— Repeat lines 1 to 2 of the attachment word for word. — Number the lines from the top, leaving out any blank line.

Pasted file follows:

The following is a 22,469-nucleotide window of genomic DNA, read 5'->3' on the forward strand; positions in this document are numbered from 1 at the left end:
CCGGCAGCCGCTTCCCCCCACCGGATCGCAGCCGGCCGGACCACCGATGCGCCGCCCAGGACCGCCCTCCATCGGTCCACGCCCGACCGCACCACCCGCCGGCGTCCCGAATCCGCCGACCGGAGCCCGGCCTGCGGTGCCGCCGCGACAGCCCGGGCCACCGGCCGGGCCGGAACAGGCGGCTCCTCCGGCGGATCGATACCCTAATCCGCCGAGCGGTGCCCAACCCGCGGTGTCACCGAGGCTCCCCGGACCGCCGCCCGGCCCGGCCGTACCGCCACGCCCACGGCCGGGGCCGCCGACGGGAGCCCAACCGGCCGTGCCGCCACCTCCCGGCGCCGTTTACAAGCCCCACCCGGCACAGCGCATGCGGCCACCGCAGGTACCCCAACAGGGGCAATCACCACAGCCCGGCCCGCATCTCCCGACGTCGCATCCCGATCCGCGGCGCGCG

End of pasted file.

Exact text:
The following is a 22,469-nucleotide window of genomic DNA, read 5'->3' on the forward strand; positions in this document are numbered from 1 at the left end:
CCGGCAGCCGCTTCCCCCCACCGGATCGCAGCCGGCCGGACCACCGATGCGCCGCCCAGGACCGCCCTCCATCGGTCCACGCCCGACCGCACCACCCGCCGGCGTCCCGAATCCGCCGACCGGAGCCCGGCCTGCGGTGCCGCCGCGACAGCCCGGGCCACCGGCCGGGCCGGAACAGGCGGCTCCTCCGGCGGATCGATACCCTAATCCGCCGAGCGGTGCCCAACCCGCGGTGTCACCGAGGCTCCCCGGACCGCCGCCCGGCCCGGCCGTACCGCCACGCCCACGGCCGGGGCCGCCGACGGGAGCCCAACCGGCCGTGCCGCCACCTCCCGGCGCCGTTTACAAGCCCCACCCGGCACAGCGCATGCGGCCACCGCAGGTACCCCAACAGGGGCAATCACCACAGCCCGGCCCGCATCTCCCGACGTCGCATCCCGATCCGCGGCGCGCG